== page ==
Rocco Whalen, if nothing else, is wrapped up in the love of cooking: the idea and vitality of it, the doing of it, the invention and sustainability of it, the day-to-day enrichment of it, and, ultimately and significantly, the memory of learning all about it from his Mother. All combine as convictions he affectionately shares with regulars and first-timers who dine at his remarkable restaurant, Fahrenheit in historic Tremont, a scone’s throw from downtown Cleveland. Rocco opened Fahrenheit in 2002. It is contemporary American cuisine, always in a state of flux and perfection. It was a hit from the get-go. After 13 years, it still is: it never fails to impress.
You may, if you wish, engage Rocco in idle chitchat about stuff totally unrelated to cooking, but not for long. Eventually the chitchat reverts to what he loves to talk about best: his ideas and perceptions about cooking, the world of foodservice, and the business of running restaurants. What else to expect from a chef who says, “I was put on this earth to cook and I plan on doing that with lots of love for many years to come.”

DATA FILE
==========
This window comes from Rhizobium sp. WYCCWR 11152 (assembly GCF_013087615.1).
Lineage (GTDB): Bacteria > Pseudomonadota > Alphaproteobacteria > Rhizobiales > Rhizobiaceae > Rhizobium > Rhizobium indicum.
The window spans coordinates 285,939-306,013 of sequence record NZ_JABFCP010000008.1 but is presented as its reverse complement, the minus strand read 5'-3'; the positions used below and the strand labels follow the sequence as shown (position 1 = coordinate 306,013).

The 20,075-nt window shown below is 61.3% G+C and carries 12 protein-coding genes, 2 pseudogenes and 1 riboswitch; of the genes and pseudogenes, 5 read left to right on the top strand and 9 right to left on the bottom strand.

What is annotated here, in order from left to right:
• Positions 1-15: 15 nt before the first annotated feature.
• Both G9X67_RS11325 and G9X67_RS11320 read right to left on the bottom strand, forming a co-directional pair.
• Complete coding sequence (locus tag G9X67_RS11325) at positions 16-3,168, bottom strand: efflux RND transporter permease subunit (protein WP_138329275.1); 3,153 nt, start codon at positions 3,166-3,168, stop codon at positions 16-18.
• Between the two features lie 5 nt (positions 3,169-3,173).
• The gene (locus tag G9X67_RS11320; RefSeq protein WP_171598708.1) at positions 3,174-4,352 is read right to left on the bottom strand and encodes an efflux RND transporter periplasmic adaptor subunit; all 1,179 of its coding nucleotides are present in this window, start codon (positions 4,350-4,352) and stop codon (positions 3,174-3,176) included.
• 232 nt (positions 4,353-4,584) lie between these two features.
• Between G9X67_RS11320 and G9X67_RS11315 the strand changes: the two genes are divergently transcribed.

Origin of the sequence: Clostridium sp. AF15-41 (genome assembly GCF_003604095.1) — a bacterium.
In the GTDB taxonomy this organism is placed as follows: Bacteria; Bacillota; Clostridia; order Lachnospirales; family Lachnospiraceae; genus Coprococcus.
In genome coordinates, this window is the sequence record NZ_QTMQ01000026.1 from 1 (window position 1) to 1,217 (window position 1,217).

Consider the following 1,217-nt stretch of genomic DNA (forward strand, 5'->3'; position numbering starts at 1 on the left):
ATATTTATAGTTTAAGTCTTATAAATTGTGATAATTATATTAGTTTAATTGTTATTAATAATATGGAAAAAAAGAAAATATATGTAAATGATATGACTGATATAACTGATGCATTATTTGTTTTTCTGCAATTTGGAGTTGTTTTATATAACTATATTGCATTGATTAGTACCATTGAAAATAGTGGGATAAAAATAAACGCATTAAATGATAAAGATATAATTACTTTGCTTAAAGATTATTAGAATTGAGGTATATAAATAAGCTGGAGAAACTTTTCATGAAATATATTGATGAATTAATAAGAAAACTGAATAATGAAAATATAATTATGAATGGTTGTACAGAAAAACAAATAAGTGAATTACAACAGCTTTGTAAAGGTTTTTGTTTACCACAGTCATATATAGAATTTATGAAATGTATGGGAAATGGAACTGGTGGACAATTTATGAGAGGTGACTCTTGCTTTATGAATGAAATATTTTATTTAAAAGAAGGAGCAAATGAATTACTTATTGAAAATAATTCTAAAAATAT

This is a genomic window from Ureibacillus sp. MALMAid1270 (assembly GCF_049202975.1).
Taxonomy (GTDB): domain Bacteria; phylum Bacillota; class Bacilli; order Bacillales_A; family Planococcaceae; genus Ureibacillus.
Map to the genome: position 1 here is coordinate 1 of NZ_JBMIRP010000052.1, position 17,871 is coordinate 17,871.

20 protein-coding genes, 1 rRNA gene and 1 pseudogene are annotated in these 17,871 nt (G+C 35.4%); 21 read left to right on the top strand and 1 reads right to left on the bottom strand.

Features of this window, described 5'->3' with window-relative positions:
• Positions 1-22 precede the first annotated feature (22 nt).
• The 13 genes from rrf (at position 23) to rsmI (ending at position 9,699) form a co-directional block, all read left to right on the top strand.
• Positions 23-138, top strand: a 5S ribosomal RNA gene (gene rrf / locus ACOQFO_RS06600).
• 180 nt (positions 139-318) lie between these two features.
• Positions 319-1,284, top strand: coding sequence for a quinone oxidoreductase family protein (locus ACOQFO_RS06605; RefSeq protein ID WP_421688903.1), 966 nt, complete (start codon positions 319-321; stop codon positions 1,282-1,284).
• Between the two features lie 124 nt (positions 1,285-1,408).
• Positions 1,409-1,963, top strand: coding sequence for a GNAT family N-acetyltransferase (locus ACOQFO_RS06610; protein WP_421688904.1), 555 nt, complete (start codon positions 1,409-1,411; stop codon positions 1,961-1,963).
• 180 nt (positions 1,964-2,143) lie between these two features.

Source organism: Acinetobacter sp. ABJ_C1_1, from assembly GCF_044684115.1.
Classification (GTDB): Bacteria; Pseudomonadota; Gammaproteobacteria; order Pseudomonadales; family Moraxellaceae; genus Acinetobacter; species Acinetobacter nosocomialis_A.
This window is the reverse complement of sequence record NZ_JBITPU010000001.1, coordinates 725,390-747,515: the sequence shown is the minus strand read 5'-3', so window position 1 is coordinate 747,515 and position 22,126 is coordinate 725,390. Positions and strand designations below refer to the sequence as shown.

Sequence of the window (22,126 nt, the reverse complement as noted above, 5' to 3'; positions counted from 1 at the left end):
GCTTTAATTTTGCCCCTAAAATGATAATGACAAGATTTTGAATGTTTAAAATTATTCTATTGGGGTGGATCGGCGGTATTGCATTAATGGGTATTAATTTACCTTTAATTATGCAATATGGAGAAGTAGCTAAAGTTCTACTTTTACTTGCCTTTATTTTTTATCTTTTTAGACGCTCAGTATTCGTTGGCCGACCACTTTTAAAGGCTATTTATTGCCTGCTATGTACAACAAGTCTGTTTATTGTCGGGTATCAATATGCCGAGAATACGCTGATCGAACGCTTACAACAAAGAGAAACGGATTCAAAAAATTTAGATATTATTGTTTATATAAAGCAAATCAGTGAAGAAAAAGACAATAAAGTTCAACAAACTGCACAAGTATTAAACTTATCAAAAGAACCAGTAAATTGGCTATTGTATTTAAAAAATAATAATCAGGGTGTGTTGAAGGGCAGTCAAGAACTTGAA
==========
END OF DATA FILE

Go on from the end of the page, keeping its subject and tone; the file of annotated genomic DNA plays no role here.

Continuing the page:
Rocco is pleased at how Fahrenheit has grown, overjoyed at the recognition he has received locally and nationally, all of which has led to an expansion of his brand at Rosie & Rocco’s restaurant—his homage in name and deed to the memory of his Mother—at the Horseshoe Casino in downtown Cleveland; at Rocco’s at the Q at Quicken Loans arena where the Cleveland Cavaliers play; and at Great Lakes Cheesesteaks or Rosie & Rocco’s both at FirstEnergy Stadium, home of the Cleveland Browns. Absent Rocco’s extraordinary work at Fahrenheit there would be no expansion, no invitations to expand.
He’s not quite finished. Nor, it seems, will he ever be.